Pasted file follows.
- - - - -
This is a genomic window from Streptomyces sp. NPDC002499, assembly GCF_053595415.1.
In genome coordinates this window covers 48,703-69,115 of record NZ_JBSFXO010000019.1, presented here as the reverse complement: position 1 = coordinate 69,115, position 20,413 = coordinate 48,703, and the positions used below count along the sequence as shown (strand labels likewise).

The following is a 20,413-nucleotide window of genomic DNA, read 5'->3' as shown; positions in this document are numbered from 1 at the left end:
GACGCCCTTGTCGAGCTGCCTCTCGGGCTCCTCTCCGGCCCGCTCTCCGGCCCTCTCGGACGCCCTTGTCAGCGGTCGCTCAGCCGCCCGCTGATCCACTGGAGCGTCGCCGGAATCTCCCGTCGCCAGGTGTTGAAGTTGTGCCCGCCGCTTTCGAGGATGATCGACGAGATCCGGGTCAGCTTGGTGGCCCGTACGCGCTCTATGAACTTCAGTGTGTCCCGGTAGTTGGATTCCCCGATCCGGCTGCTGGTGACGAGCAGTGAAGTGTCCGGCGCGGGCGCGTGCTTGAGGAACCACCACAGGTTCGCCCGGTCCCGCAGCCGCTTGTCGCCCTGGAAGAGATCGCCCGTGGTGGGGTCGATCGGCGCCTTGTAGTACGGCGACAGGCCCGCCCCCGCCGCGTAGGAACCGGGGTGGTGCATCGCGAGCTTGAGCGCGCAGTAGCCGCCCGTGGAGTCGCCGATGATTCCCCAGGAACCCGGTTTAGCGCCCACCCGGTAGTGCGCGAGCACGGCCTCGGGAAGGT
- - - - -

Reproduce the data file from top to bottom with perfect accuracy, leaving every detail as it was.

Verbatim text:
This is a genomic window from Streptomyces sp. NPDC002499, assembly GCF_053595415.1.
In genome coordinates this window covers 48,703-69,115 of record NZ_JBSFXO010000019.1, presented here as the reverse complement: position 1 = coordinate 69,115, position 20,413 = coordinate 48,703, and the positions used below count along the sequence as shown (strand labels likewise).

The following is a 20,413-nucleotide window of genomic DNA, read 5'->3' as shown; positions in this document are numbered from 1 at the left end:
GACGCCCTTGTCGAGCTGCCTCTCGGGCTCCTCTCCGGCCCGCTCTCCGGCCCTCTCGGACGCCCTTGTCAGCGGTCGCTCAGCCGCCCGCTGATCCACTGGAGCGTCGCCGGAATCTCCCGTCGCCAGGTGTTGAAGTTGTGCCCGCCGCTTTCGAGGATGATCGACGAGATCCGGGTCAGCTTGGTGGCCCGTACGCGCTCTATGAACTTCAGTGTGTCCCGGTAGTTGGATTCCCCGATCCGGCTGCTGGTGACGAGCAGTGAAGTGTCCGGCGCGGGCGCGTGCTTGAGGAACCACCACAGGTTCGCCCGGTCCCGCAGCCGCTTGTCGCCCTGGAAGAGATCGCCCGTGGTGGGGTCGATCGGCGCCTTGTAGTACGGCGACAGGCCCGCCCCCGCCGCGTAGGAACCGGGGTGGTGCATCGCGAGCTTGAGCGCGCAGTAGCCGCCCGTGGAGTCGCCGATGATTCCCCAGGAACCCGGTTTAGCGCCCACCCGGTAGTGCGCGAGCACGGCCTCGGGAAGGT